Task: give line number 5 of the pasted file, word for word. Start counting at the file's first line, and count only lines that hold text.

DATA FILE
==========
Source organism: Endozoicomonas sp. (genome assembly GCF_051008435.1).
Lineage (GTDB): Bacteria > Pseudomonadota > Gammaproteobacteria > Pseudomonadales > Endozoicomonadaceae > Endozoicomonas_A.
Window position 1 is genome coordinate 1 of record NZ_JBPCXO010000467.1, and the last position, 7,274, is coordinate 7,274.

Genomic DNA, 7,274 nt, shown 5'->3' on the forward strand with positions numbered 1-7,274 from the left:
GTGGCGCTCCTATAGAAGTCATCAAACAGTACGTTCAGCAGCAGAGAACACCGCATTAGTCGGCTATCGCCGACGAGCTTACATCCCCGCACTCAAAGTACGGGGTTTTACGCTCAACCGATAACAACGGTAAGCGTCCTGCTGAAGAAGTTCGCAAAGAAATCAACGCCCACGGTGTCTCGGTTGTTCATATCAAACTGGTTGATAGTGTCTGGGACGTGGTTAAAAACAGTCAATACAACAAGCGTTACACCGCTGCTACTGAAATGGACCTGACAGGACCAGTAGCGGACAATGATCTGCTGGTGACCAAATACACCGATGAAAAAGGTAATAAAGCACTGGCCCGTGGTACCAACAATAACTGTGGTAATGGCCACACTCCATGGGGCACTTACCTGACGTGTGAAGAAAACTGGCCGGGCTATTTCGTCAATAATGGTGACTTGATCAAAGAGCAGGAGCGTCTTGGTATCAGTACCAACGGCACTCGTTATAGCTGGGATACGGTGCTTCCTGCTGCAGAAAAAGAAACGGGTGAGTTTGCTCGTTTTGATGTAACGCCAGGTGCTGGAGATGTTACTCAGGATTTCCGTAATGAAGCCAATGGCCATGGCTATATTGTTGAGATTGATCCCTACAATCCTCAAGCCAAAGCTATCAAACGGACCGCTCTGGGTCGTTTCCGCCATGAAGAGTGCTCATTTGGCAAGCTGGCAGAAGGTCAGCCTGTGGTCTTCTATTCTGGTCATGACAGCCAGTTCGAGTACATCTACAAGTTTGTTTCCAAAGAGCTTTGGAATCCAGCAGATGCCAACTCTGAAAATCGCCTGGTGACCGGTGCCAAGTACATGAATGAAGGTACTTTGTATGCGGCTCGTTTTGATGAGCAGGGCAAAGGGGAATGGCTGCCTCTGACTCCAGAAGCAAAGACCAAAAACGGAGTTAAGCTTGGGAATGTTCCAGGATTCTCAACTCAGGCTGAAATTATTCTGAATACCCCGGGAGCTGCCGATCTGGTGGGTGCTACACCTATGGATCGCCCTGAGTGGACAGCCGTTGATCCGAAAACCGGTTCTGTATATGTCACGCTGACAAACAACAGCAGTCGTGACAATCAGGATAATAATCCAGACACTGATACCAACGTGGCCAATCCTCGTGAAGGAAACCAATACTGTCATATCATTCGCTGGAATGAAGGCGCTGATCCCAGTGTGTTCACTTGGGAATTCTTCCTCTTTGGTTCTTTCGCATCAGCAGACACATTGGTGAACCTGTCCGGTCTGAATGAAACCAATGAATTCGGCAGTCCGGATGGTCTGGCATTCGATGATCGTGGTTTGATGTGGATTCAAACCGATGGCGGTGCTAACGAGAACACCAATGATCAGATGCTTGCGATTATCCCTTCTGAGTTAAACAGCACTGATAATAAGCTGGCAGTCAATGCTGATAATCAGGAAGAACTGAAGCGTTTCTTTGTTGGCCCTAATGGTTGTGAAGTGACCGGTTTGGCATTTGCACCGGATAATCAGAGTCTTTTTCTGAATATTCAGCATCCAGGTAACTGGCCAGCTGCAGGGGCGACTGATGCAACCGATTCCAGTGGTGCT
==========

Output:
GTGGCGCTCCTATAGAAGTCATCAAACAGTACGTTCAGCAGCAGAGAACACCGCATTAGTCGGCTATCGCCGACGAGCTTACATCCCCGCACTCAAAGTACGGGGTTTTACGCTCAACCGATAACAACGGTAAGCGTCCTGCTGAAGAAGTTCGCAAAGAAATCAACGCCCACGGTGTCTCGGTTGTTCATATCAAACTGGTTGATAGTGTCTGGGACGTGGTTAAAAACAGTCAATACAACAAGCGTTACACCGCTGCTACTGAAATGGACCTGACAGGACCAGTAGCGGACAATGATCTGCTGGTGACCAAATACACCGATGAAAAAGGTAATAAAGCACTGGCCCGTGGTACCAACAATAACTGTGGTAATGGCCACACTCCATGGGGCACTTACCTGACGTGTGAAGAAAACTGGCCGGGCTATTTCGTCAATAATGGTGACTTGATCAAAGAGCAGGAGCGTCTTGGTATCAGTACCAACGGCACTCGTTATAGCTGGGATACGGTGCTTCCTGCTGCAGAAAAAGAAACGGGTGAGTTTGCTCGTTTTGATGTAACGCCAGGTGCTGGAGATGTTACTCAGGATTTCCGTAATGAAGCCAATGGCCATGGCTATATTGTTGAGATTGATCCCTACAATCCTCAAGCCAAAGCTATCAAACGGACCGCTCTGGGTCGTTTCCGCCATGAAGAGTGCTCATTTGGCAAGCTGGCAGAAGGTCAGCCTGTGGTCTTCTATTCTGGTCATGACAGCCAGTTCGAGTACATCTACAAGTTTGTTTCCAAAGAGCTTTGGAATCCAGCAGATGCCAACTCTGAAAATCGCCTGGTGACCGGTGCCAAGTACATGAATGAAGGTACTTTGTATGCGGCTCGTTTTGATGAGCAGGGCAAAGGGGAATGGCTGCCTCTGACTCCAGAAGCAAAGACCAAAAACGGAGTTAAGCTTGGGAATGTTCCAGGATTCTCAACTCAGGCTGAAATTATTCTGAATACCCCGGGAGCTGCCGATCTGGTGGGTGCTACACCTATGGATCGCCCTGAGTGGACAGCCGTTGATCCGAAAACCGGTTCTGTATATGTCACGCTGACAAACAACAGCAGTCGTGACAATCAGGATAATAATCCAGACACTGATACCAACGTGGCCAATCCTCGTGAAGGAAACCAATACTGTCATATCATTCGCTGGAATGAAGGCGCTGATCCCAGTGTGTTCACTTGGGAATTCTTCCTCTTTGGTTCTTTCGCATCAGCAGACACATTGGTGAACCTGTCCGGTCTGAATGAAACCAATGAATTCGGCAGTCCGGATGGTCTGGCATTCGATGATCGTGGTTTGATGTGGATTCAAACCGATGGCGGTGCTAACGAGAACACCAATGATCAGATGCTTGCGATTATCCCTTCTGAGTTAAACAGCACTGATAATAAGCTGGCAGTCAATGCTGATAATCAGGAAGAACTGAAGCGTTTCTTTGTTGGCCCTAATGGTTGTGAAGTGACCGGTTTGGCATTTGCACCGGATAATCAGAGTCTTTTTCTGAATATTCAGCATCCAGGTAACTGGCCAGCTGCAGGGGCGACTGATGCAACCGATTCCAGTGGTGCT